Sport & Auto
- About Future
- Digital Future
- Cookies Policy
- Terms & Conditions
- Investor Relations
- Contact Future
The first Spectrobes was a space-based, 3D clone of Pokemon, except you were digging up your critters, recreating them from fossils, and then using two of them at a time to fight off alien invaders. It had some great character designs, was nearly crippled by an absolutely useless real-time battle system in which the shoulder buttons executed attacks, and ended up selling remarkably well. The sequel makes marked improvements in most regards, though it still has quite a distance to go.
The plot just retreads the first game, but does it better: There are new invaders and bosses, so main man Rallen (you) again has to wade through cheesy dialogue and bounce from planet to planet beating in alien skulls and collecting as many of the 185 Spectrobes you can find. Gotta unearth ‘em all, or so they say.
When you disembark on a planet, your character wanders around looking for fossils and other goals – with an over-the-shoulder 3D view this time instead of the first game’s isometric view. Enemies are visible on this map, and can be punched, laser blasted, or bashed in the piehole with a sword. The controls are wonky here though, a strange combination of d-pad, buttons, and stylus action.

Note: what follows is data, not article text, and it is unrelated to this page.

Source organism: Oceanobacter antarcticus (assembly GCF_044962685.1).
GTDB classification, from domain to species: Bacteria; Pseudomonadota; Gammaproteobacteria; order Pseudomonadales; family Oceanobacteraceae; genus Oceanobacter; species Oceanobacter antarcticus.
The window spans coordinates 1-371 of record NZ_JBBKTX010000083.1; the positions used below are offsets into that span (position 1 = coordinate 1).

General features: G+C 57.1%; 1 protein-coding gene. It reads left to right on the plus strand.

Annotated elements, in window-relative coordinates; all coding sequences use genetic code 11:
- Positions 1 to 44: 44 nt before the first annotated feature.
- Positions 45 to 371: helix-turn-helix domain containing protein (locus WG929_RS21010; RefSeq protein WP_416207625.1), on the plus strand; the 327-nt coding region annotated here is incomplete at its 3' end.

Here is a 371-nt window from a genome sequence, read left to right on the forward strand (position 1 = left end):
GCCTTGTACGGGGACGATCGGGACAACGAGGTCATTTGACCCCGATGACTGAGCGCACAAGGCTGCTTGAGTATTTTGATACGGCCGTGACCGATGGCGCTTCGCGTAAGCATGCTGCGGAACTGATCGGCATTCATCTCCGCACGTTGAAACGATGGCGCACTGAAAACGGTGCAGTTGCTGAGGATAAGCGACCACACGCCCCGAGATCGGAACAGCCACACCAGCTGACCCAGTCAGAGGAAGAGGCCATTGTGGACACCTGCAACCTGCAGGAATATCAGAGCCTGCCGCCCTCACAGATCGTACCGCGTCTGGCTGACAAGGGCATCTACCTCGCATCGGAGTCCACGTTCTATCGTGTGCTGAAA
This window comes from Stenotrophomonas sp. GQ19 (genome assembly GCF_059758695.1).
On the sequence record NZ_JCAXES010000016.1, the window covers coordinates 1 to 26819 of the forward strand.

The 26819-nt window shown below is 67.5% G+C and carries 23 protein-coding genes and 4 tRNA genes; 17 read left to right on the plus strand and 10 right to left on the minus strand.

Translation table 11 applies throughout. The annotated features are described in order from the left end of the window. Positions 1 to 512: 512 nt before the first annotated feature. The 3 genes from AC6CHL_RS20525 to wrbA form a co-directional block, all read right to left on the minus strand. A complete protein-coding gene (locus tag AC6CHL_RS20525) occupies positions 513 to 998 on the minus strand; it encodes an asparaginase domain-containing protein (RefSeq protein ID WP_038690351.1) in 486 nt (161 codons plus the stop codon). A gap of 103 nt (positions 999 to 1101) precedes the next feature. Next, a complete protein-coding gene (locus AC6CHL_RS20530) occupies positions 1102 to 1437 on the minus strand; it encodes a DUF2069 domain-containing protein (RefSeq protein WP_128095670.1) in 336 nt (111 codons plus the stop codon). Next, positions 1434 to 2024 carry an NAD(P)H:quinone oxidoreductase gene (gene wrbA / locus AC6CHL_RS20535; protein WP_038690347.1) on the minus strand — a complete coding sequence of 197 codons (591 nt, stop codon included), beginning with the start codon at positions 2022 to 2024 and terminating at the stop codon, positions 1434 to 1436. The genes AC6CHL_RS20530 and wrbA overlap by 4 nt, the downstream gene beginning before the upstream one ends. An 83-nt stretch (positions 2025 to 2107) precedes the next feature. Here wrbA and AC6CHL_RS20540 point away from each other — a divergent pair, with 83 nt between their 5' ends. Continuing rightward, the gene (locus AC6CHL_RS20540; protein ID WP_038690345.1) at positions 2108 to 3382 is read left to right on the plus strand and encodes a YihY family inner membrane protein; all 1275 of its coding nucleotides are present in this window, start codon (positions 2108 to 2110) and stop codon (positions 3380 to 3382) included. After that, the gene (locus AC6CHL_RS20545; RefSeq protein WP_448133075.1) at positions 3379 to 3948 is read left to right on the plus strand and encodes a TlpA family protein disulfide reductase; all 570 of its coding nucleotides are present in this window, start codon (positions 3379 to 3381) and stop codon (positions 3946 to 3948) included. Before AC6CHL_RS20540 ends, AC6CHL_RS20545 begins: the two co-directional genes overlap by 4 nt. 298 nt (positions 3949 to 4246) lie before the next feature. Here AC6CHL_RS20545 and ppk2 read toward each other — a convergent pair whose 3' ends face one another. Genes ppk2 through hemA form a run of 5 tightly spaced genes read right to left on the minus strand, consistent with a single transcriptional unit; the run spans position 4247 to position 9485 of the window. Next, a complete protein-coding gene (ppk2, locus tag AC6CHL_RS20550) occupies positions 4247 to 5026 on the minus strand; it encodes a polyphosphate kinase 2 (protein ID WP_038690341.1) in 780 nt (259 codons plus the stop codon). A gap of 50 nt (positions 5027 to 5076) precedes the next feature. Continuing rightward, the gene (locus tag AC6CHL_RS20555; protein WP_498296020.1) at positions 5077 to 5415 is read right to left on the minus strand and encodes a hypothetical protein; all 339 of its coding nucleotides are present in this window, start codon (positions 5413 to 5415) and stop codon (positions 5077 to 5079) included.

Some enemies on the map are too big for Rallen to handle alone. That’s when your two Spectrobes enter the fray. You control one entirely and the other acts on its own, with you jumping from one to the other at will. This actually works pretty well, much better than the awkward, “both at once” maneuvering of the first game.
However, the attacks themselves lack variety – this isn’t a sophisticated fighting game in which each critter has 20, ten, or even four different attacks. You really just pound the A button and hope to execute a special attack now and then. If your Spectrobe is the right color to fight a certain enemy (the three colors are basically the same as rock, paper, scissors – each is strong against one other color and weak against the other) you’ll do well. If your Spectrobe is the wrong color, it is probably doomed to die no matter what you do in battle.
Once you’ve purged the enemies from an area, it’s time to get space-paleontological and dig up some new critters. This is actually the best part of the game, as the way you find new Spectrobes is pretty cool. You get tools like a slime-sucking vacuum and ice-melting torch to make the fossils easier to get to, and you have to be careful when excavating, staying gentle with the tools and puffing into the mic to blow dust away. Once you’ve extracted all the fossils safely, it’s back to your ship where you yell ‘em awake, feed them rocks to help them grow and evolve (if you like), and move on to the next planet.
Overall, Spectrobes looks okay for a DS game, and the art design is actually really nice. Plus, the multiplayer modes (online trading and local trading and battling) and the ability to customize your creatures by feeding them minerals should add extra longevity. The controls and camera do you no favors, and it could really benefit from more complexity in battle - we’d like to hammer buttons other than A once in awhile, please. But if the series continues to improve, it could find itself running down a certain electric yellow chinchilla in a few more years.
Nov 3, 2008